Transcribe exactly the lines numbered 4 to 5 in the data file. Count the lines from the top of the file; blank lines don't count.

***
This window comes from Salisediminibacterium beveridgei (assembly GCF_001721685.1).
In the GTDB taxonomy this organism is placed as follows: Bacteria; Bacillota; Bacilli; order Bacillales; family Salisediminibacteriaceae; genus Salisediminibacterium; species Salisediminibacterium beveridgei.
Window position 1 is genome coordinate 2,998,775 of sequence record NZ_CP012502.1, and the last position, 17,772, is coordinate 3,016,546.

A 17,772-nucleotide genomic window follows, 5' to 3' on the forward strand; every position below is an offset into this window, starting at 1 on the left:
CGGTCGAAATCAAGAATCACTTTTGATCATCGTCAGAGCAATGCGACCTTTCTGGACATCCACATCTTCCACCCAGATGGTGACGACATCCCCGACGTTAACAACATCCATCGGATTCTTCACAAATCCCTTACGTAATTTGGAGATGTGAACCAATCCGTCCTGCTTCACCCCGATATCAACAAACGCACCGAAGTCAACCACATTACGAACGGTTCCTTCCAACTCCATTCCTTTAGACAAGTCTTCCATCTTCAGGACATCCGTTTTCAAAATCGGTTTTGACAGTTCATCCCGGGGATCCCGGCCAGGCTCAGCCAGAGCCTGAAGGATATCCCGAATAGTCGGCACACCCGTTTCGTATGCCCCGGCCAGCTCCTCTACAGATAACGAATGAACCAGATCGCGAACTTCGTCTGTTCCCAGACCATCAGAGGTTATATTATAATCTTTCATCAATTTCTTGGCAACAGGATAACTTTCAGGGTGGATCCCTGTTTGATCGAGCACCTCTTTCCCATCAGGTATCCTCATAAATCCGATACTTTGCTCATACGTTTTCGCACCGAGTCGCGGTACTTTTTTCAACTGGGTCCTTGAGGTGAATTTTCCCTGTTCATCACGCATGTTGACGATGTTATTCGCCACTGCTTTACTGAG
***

A 17,772-nucleotide genomic window follows, 5' to 3' on the forward strand; every position below is an offset into this window, starting at 1 on the left:
CGGTCGAAATCAAGAATCACTTTTGATCATCGTCAGAGCAATGCGACCTTTCTGGACATCCACATCTTCCACCCAGATGGTGACGACATCCCCGACGTTAACAACATCCATCGGATTCTTCACAAATCCCTTACGTAATTTGGAGATGTGAACCAATCCGTCCTGCTTCACCCCGATATCAACAAACGCACCGAAGTCAACCACATTACGAACGGTTCCTTCCAACTCCATTCCTTTAGACAAGTCTTCCATCTTCAGGACATCCGTTTTCAAAATCGGTTTTGACAGTTCATCCCGGGGATCCCGGCCAGGCTCAGCCAGAGCCTGAAGGATATCCCGAATAGTCGGCACACCCGTTTCGTATGCCCCGGCCAGCTCCTCTACAGATAACGAATGAACCAGATCGCGAACTTCGTCTGTTCCCAGACCATCAGAGGTTATATTATAATCTTTCATCAATTTCTTGGCAACAGGATAACTTTCAGGGTGGATCCCTGTTTGATCGAGCACCTCTTTCCCATCAGGTATCCTCATAAATCCGATACTTTGCTCATACGTTTTCGCACCGAGTCGCGGTACTTTTTTCAACTGGGTCCTTGAGGTGAATTTTCCCTGTTCATCACGCATGTTGACGATGTTATTCGCCACTGCTTTACTGAG